Stamp: Hippopotamus (Hippopotamus amphibius) (Maldives 2019)

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Hippopotamus (Hippopotamus amphibius) (Maldives 2019)

04 January (Maldives ) within release Hippopotamus (2019) goes into circulation Stamp Hippopotamus (Hippopotamus amphibius) face value 22 Maldivian rufiyaa

Stamp Hippopotamus (Hippopotamus amphibius) in catalogues
Colnect codes: Col: MV 2019-006a

Stamp is square format.

Although this issue was authorized by the postal administration of the Maldives, the issue was not placed on sale in the Maldives, and was only distributed to the new issue trade by the Maldives's philatelic agent.

Also in the issue Hippopotamus (2019):

Data entry completed
60%
Stamp Hippopotamus (Hippopotamus amphibius) in digits
Country: Maldives
Date: 2019-01-04
Print: Offset lithography
Perforation: comb 13¼
Emission: Commemorative
Format: Stamp
Face Value: 22 Maldivian rufiyaa

Stamp Hippopotamus (Hippopotamus amphibius) it reflects the thematic directions:

Animals are multicellular, eukaryotic organisms of the kingdom Animalia (also called Metazoa). All animals are motile, meaning they can move spontaneously and independently, at some point in their lives. Their body plan eventually becomes fixed as they develop, although some undergo a process of metamorphosis later on in their lives. All animals are heterotrophs: they must ingest other organisms or their products for sustenance.

Mammals are any vertebrates within the class Mammalia (/məˈmeɪli.ə/ from Latin mamma "breast"), a clade of endothermic amniotes distinguished from reptiles (including birds) by the possession of a neocortex (a region of the brain), hair, three middle ear bones and mammary glands. All female mammals nurse their young with milk, secreted from the mammary glands. Mammals include the largest animals on the planet, the great whales. The basic body type is a terrestrial quadruped, but some mammals are adapted for life at sea, in the air, in trees, underground or on two legs. The largest group of mammals, the placentals, have a placenta, which enables the feeding of the fetus during gestation. Mammals range in size from the 30–40 mm (1.2–1.6 in) bumblebee bat to the 30-meter (98 ft) blue whale. With the exception of the five species of monotreme (egg-laying mammals), all modern mammals give birth to live young. Most mammals, including the six most species-rich orders, belong to the placental group. The largest orders are the rodents, bats and Soricomorpha (shrews and allies). The next three biggest orders, depending on the biological classification scheme used, are the Primates (apes and monkeys), the Cetartiodactyla (whales and even-toed ungulates), and the Carnivora (cats, dogs, seals, and allies).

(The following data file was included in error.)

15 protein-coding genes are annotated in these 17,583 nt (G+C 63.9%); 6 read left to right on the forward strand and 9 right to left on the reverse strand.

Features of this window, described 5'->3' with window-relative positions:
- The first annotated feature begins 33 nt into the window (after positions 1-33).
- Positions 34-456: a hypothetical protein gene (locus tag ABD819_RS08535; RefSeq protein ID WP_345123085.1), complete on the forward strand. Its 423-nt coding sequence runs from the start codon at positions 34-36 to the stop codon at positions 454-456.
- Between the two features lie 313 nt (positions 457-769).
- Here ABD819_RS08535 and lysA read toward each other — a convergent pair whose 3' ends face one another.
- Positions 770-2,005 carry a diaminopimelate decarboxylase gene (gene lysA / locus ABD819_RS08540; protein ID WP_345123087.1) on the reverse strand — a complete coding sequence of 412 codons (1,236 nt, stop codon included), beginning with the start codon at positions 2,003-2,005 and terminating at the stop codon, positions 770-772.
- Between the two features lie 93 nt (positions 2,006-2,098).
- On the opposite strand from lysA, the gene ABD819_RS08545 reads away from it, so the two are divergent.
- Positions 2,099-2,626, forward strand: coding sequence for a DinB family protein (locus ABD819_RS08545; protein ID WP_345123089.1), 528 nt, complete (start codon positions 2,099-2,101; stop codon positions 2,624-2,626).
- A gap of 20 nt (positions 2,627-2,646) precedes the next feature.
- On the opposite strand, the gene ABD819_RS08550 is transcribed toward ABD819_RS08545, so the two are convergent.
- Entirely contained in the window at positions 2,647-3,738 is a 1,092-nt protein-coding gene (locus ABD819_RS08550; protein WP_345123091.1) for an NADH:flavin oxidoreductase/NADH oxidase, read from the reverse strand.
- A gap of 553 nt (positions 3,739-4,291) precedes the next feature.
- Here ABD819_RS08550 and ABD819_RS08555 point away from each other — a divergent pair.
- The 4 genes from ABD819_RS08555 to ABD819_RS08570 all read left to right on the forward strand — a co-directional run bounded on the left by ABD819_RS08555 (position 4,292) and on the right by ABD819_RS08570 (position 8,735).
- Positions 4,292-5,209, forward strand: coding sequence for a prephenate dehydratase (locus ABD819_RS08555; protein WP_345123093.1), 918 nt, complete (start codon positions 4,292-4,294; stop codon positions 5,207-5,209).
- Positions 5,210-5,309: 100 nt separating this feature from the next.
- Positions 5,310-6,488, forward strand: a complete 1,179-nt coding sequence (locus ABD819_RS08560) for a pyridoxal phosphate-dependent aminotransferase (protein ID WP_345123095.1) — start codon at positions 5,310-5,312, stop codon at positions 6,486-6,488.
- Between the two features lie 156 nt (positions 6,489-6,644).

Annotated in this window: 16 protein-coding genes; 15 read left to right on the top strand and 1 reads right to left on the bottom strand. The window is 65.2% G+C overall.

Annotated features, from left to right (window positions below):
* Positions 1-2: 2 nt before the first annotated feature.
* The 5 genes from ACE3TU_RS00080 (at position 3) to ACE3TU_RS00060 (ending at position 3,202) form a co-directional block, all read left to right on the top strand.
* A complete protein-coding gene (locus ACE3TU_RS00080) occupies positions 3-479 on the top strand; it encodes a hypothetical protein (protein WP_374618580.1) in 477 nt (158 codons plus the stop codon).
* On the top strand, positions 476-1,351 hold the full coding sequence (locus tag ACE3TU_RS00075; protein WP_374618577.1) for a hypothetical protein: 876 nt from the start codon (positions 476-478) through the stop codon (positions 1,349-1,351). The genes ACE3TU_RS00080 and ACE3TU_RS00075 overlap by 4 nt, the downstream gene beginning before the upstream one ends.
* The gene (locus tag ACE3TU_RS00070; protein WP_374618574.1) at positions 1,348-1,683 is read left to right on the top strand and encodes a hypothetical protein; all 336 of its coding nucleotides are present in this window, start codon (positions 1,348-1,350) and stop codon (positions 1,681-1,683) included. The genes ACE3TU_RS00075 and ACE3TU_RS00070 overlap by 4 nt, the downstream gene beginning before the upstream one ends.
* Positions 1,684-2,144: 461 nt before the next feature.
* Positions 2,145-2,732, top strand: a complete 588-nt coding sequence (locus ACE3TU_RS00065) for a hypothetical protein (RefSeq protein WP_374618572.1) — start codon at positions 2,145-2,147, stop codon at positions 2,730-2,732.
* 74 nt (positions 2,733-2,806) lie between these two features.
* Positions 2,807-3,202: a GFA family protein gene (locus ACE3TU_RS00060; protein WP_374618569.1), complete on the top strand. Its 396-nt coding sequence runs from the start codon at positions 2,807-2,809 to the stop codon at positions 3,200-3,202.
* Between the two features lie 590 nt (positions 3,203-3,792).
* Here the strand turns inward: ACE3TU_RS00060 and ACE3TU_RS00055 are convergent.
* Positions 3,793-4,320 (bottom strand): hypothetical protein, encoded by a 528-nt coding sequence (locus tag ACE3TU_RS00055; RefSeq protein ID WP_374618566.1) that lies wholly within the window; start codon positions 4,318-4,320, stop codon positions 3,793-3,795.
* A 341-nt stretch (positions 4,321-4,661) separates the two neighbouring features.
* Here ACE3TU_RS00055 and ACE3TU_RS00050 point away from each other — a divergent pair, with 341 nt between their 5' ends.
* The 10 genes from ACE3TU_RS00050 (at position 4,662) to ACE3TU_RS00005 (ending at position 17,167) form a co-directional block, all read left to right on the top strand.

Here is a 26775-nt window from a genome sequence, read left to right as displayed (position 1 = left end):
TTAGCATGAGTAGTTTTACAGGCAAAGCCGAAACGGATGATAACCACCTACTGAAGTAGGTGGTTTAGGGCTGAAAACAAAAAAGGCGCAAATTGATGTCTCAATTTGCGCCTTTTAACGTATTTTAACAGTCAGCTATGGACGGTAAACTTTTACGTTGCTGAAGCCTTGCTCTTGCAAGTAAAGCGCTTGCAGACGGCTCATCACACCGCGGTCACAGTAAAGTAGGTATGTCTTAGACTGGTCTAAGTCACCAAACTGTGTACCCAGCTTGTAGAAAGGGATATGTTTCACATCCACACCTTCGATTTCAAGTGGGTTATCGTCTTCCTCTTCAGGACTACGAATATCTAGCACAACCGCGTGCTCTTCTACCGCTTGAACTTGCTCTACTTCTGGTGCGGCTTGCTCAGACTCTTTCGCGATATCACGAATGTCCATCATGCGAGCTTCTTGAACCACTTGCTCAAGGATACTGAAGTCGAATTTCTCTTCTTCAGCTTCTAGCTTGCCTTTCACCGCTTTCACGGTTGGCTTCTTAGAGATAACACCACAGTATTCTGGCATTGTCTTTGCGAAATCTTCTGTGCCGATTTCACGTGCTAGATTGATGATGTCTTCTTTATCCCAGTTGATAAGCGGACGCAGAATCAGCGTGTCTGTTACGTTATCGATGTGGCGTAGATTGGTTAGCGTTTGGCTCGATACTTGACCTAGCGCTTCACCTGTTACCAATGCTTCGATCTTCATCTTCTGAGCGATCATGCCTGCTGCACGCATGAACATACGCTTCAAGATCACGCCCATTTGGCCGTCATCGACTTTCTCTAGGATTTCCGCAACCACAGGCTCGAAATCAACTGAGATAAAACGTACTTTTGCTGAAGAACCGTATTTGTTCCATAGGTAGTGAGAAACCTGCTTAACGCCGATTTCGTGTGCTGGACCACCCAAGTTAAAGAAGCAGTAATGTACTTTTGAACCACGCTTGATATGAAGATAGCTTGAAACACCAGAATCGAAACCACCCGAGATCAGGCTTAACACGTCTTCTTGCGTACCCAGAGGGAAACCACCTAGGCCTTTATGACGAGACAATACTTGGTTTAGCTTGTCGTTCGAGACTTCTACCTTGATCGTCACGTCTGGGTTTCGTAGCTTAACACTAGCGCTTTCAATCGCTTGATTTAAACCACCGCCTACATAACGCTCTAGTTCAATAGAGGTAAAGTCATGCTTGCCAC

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Stamp, Hippopotamus (Hippopotamus amphibius), Maldives,  , Animals (Fauna), Hippopotamuses, Mammals